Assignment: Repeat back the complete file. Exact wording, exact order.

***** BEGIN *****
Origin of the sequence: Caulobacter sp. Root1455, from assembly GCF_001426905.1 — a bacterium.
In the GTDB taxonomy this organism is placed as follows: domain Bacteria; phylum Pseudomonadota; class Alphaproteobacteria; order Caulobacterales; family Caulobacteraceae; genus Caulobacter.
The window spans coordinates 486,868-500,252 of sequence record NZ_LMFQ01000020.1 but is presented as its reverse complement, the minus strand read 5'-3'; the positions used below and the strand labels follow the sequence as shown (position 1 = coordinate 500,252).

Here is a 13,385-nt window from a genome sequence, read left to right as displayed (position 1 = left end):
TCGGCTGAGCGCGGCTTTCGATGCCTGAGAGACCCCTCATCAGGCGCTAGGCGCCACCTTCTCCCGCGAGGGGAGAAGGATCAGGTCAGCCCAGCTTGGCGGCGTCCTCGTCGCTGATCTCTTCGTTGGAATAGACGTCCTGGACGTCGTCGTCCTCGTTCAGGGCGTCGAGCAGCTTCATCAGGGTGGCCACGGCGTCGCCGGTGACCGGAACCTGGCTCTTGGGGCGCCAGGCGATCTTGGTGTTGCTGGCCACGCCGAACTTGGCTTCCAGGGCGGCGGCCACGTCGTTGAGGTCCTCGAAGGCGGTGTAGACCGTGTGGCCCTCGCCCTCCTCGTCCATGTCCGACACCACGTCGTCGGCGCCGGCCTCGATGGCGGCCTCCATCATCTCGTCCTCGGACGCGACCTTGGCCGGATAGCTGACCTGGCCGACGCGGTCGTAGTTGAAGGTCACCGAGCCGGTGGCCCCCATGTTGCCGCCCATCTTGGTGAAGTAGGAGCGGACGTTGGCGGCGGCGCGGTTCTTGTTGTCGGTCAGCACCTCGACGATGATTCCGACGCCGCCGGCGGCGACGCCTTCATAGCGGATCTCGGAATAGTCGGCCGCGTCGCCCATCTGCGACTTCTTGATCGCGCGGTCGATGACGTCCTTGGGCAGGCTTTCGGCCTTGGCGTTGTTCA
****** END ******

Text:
Origin of the sequence: Caulobacter sp. Root1455, from assembly GCF_001426905.1 — a bacterium.
In the GTDB taxonomy this organism is placed as follows: domain Bacteria; phylum Pseudomonadota; class Alphaproteobacteria; order Caulobacterales; family Caulobacteraceae; genus Caulobacter.
The window spans coordinates 486,868-500,252 of sequence record NZ_LMFQ01000020.1 but is presented as its reverse complement, the minus strand read 5'-3'; the positions used below and the strand labels follow the sequence as shown (position 1 = coordinate 500,252).

Here is a 13,385-nt window from a genome sequence, read left to right as displayed (position 1 = left end):
TCGGCTGAGCGCGGCTTTCGATGCCTGAGAGACCCCTCATCAGGCGCTAGGCGCCACCTTCTCCCGCGAGGGGAGAAGGATCAGGTCAGCCCAGCTTGGCGGCGTCCTCGTCGCTGATCTCTTCGTTGGAATAGACGTCCTGGACGTCGTCGTCCTCGTTCAGGGCGTCGAGCAGCTTCATCAGGGTGGCCACGGCGTCGCCGGTGACCGGAACCTGGCTCTTGGGGCGCCAGGCGATCTTGGTGTTGCTGGCCACGCCGAACTTGGCTTCCAGGGCGGCGGCCACGTCGTTGAGGTCCTCGAAGGCGGTGTAGACCGTGTGGCCCTCGCCCTCCTCGTCCATGTCCGACACCACGTCGTCGGCGCCGGCCTCGATGGCGGCCTCCATCATCTCGTCCTCGGACGCGACCTTGGCCGGATAGCTGACCTGGCCGACGCGGTCGTAGTTGAAGGTCACCGAGCCGGTGGCCCCCATGTTGCCGCCCATCTTGGTGAAGTAGGAGCGGACGTTGGCGGCGGCGCGGTTCTTGTTGTCGGTCAGCACCTCGACGATGATTCCGACGCCGCCGGCGGCGACGCCTTCATAGCGGATCTCGGAATAGTCGGCCGCGTCGCCCATCTGCGACTTCTTGATCGCGCGGTCGATGACGTCCTTGGGCAGGCTTTCGGCCTTGGCGTTGTTCA